Jason Keith FernandesNov 27, 2020
Citizenship in a Caste Polity
Religion, Language and Belonging in Goa
Orient BlackSwan 2020
In the mid-1980s, Goa witnessed mass demonstrations, violent protests and political mobilising, following which Konkani was declared the official language of the Goan territory. However, Konkani was recognised only in the Devanagari script, one of two scripts used for the language in Goa, the other being the Roman script. Set against this historical background, Citizenship in a Caste Polity: Religion, Language and Belonging in Goa (Orient BlackSwan, 2020) studies the contestations around the demand that the Roman script also be officially recognised and given equal status.
Based on meetings and interviews with individuals involved in this mobilisation, the author explores the interconnected themes of language, citizenship and identity, showing how, by deliberately excluding the Roman script, the largely lower-caste and lower-class Catholic users of this script were denoted as less-than-authentic members of civil society.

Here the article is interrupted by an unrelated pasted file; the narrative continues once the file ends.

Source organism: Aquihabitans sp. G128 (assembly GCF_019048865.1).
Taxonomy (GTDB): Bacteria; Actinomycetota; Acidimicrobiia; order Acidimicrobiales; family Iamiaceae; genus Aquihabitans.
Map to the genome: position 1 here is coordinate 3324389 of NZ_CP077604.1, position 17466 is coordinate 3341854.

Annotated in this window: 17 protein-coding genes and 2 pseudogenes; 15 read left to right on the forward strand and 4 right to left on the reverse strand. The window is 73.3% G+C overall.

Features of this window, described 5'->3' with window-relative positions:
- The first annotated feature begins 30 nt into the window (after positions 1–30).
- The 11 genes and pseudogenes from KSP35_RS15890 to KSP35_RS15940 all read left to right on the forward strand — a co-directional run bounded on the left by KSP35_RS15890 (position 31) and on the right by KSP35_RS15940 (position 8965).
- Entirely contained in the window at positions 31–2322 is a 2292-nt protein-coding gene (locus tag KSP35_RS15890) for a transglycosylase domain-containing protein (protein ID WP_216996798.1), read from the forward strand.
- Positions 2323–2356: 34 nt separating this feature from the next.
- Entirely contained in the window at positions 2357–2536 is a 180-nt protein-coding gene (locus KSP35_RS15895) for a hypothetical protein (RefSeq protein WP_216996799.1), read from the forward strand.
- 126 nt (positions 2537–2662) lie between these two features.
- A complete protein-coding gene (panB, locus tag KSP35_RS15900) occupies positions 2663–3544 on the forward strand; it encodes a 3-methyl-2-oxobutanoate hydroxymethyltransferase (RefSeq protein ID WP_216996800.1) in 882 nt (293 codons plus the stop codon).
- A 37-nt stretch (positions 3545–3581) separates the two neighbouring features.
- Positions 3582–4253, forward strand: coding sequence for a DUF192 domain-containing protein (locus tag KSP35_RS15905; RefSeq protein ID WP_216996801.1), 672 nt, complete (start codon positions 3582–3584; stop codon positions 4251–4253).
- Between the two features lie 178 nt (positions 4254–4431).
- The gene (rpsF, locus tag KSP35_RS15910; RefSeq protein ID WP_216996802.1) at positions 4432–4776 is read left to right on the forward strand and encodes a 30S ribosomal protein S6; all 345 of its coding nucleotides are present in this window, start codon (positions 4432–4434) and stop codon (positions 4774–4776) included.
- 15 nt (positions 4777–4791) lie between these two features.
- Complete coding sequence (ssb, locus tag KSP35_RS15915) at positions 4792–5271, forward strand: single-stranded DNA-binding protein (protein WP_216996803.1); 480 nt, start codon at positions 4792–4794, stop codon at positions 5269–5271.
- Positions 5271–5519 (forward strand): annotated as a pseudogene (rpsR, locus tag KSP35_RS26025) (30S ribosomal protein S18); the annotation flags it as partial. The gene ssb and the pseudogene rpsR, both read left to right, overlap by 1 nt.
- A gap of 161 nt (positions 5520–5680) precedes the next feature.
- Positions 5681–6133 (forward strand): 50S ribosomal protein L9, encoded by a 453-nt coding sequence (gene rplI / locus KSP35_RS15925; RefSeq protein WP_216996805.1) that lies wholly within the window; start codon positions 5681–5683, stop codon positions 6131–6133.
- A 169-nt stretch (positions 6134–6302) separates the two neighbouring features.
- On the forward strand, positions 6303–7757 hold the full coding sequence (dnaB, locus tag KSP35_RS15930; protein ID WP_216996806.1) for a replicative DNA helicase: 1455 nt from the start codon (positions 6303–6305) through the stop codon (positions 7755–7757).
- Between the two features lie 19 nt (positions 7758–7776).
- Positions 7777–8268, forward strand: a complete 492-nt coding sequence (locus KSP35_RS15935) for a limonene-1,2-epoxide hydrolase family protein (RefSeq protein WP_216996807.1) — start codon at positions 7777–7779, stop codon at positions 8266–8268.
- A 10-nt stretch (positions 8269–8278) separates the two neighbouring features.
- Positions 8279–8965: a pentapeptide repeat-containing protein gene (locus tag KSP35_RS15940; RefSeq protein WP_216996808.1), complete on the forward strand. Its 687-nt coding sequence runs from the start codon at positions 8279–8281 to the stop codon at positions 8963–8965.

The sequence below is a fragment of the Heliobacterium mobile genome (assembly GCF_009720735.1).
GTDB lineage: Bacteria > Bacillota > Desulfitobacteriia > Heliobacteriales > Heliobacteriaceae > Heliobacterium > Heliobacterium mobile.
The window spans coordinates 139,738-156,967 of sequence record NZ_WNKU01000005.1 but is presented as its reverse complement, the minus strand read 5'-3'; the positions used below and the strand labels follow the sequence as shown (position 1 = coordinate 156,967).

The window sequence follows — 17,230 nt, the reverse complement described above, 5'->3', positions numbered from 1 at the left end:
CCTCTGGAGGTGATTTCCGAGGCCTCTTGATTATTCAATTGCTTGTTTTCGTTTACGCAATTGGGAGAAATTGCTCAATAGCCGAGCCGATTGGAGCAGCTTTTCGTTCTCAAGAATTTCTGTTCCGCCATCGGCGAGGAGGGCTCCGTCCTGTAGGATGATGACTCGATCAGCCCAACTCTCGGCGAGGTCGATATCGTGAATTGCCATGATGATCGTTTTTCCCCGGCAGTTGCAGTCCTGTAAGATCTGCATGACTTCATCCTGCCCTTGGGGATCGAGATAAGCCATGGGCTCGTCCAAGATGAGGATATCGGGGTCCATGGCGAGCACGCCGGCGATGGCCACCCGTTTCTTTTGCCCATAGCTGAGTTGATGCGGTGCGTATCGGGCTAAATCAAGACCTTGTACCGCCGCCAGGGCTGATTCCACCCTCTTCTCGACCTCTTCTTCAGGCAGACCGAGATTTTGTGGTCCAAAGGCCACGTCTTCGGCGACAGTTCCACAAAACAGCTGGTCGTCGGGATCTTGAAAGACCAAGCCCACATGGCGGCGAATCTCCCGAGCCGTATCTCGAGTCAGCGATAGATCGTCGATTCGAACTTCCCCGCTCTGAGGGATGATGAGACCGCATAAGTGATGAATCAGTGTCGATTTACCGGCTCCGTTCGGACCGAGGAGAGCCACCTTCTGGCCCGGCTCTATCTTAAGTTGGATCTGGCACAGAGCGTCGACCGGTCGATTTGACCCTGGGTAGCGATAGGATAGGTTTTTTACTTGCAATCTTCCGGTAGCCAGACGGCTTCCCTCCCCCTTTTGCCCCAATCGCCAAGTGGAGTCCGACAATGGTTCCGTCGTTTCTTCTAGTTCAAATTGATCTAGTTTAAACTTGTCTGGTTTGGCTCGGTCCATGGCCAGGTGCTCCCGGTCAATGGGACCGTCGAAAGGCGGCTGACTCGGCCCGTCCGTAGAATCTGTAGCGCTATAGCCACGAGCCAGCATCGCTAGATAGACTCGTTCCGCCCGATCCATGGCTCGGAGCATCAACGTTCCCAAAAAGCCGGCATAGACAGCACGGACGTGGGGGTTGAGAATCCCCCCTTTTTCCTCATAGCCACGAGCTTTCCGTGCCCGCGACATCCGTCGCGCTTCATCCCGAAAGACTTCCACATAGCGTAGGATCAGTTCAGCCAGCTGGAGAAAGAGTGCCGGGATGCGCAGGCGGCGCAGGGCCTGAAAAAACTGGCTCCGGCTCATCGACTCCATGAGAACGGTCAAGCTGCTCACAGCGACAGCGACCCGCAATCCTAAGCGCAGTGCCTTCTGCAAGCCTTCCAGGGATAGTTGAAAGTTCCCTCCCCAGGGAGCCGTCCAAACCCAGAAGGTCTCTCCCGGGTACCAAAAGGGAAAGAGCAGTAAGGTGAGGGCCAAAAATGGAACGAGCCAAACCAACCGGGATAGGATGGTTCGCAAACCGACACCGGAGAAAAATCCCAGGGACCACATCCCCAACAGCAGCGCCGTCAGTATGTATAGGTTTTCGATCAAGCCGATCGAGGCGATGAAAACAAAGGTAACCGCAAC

As citizens of a former Portuguese territory, the Goan Catholics’ experience of Indian citizenship does not fall entirely within the framework of British Indian history. This allows for a construction of the post-colonial Indian experience from outside of the British Indian framework, and its focus on Catholics enables a more nuanced study of Indian secularism, while also studying a group that has remained largely underrepresented in research.
The weaves together multiple disciplinary, conceptual, historical and empirical threads to give us an insight into how citizenship and political subjectivities are constructed, negotiated and experienced in Goa, especially when it comes to fixing and contesting identities around the Konkani Language, its dialects and scripts. Lucidly written and brilliantly argued, this book is a unique critical historical and ethnographic account of the politics of Konkani language, and will be valuable to scholars of History, Political Science, Sociology, Anthropology, Citizenship Studies and Cultural Studies, and beyond that also to the policy makers working on state and citizenship policies.
Ali Mohsin is a doctoral candidate in Anthropology and Sociology at the Graduate Institute of International and Development Studies (IHEID), Geneva. His research focuses on the politics of poverty, inequality and social protection in Pakistan. He can be reached at firstname.lastname@example.org